If you want to make the case that LeBron James is the greatest basketball player to ever live, here's where you start: He's within striking distance of becoming the NBA's all-time leading scorer despite never operating as a score-first player. LeBron's scoring has always felt borne of necessity, not so much an afterthought but certainly not his passion. The skill that seems to truly light his basketball fire is passing.
To say LeBron is the greatest passing forward of all-time is to state the obvious. He has a case as the best passer ever, at any position, right there with Magic Johnson, John Stockton and Jason Kidd despite carrying a far greater scoring and defensive burden that any of those players ever did.
Fittingly, in a season in which he's currently leading the league in assists, LeBron became the ninth player in NBA history to record career 9,000 assists with a full-court dime to Anthony Davis on Sunday night vs. the Mavericks.
LeBron makes that pass look so easy, and has for his entire career. But it's not easy. That is a near full-court dime, some 75 feet to a guy who has exactly one step on two defenders. He dropped that thing in the basket like Tom Brady with the flick of the wrist.
It's such an important pass, too, in the grand scheme of LeBron's career. The physical ability to make the pass is phenomenal, of course, but the willingness to make the pass is a whole other thing. When guys talk about wanting to play with LeBron, this is the reason. He will find you if you're open, and sometimes when you aren't. He will pass ahead rather than demand that the ball stays in his hands. Being a willing passer is almost as important as being a great passer, but when you're both, you're in rarefied air.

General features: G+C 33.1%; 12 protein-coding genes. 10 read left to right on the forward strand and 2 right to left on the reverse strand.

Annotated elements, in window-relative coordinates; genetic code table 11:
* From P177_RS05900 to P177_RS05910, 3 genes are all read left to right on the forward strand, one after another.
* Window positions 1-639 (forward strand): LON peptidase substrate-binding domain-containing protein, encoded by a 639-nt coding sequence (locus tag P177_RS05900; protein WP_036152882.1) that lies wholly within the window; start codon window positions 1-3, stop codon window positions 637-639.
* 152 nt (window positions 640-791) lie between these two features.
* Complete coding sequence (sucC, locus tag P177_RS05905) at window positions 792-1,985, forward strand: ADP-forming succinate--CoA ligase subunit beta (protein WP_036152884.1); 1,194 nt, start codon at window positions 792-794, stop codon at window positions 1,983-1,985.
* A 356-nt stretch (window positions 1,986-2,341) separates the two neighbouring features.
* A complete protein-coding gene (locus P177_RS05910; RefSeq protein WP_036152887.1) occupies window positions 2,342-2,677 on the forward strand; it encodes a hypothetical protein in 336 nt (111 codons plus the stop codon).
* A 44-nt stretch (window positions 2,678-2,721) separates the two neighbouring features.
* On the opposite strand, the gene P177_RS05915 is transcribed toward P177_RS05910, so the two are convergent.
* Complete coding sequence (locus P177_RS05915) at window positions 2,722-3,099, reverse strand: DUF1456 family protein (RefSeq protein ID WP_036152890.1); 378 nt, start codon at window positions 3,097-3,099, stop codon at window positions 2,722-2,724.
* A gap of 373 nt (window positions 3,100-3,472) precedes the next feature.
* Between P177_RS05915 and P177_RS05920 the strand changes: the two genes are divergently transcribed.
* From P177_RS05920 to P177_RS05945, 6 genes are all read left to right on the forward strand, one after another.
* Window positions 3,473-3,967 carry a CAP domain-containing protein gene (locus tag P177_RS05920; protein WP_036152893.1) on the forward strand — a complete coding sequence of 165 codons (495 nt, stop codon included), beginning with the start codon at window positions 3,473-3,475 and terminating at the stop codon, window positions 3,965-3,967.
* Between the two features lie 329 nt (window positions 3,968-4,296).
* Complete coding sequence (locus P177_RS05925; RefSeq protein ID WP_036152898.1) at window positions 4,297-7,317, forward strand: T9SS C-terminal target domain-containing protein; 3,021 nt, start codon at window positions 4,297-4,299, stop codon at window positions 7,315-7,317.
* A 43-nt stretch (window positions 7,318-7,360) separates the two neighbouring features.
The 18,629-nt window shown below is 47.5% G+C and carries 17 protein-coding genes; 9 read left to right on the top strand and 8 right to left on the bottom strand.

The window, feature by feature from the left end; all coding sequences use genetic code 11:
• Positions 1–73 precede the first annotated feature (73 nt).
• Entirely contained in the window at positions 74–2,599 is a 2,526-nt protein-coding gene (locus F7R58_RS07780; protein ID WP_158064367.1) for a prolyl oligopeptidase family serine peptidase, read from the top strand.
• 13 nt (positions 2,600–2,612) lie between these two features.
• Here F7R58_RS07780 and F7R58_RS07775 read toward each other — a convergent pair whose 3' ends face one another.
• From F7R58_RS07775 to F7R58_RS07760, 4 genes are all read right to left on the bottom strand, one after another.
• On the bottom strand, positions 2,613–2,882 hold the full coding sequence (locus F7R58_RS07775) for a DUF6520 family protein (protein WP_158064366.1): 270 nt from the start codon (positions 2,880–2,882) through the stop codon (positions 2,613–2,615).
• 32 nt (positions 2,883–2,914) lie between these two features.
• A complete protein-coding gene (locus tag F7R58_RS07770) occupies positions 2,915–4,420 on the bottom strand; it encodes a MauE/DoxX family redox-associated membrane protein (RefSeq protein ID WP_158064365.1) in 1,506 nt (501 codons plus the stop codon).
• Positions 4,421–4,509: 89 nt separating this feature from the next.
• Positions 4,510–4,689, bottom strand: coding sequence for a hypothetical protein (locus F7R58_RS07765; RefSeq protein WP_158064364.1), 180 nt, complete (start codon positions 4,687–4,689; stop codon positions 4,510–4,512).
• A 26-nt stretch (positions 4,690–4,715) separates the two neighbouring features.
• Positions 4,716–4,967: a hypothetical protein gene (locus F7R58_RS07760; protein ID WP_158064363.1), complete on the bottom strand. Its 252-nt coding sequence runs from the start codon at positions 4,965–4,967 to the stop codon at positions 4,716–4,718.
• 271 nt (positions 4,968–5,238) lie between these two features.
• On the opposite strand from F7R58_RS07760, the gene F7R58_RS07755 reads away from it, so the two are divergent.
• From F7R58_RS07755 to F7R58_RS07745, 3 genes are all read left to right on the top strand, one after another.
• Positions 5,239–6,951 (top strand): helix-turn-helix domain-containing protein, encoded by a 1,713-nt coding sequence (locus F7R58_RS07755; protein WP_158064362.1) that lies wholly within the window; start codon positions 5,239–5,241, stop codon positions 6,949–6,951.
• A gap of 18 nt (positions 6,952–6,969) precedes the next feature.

LeBron sits ninth all-time in assists. The top eight in order, are John Stockton (15,806), Jason Kidd (12,091), Steve Nash (10,335), Mark Jackson (10,334), Magic Johnson (10,141), Oscar Robertson (9,887), Chris Paul (9,381) and Isiah Thomas (9,061). As you can see, LeBron will almost certainly pass Thomas for the No. 8 spot this season, and he has a shot at reaching 10,000 assists by next season, or certainly early in 2021-22.
At this rate, with LeBron remarkably still playing at an MVP level in his 17th season, and saying that he wants to remain in the league long enough to play with his son, Bronny (a high school freshman already on the NBA radar), it's reasonable to project that LeBron will end up as the No. 1 scorer and a top-five assist man in NBA history. He is already the only player in history to be top 10 all-time in both.
Again if you want to make the case that James is the greatest player ever, that's where you start.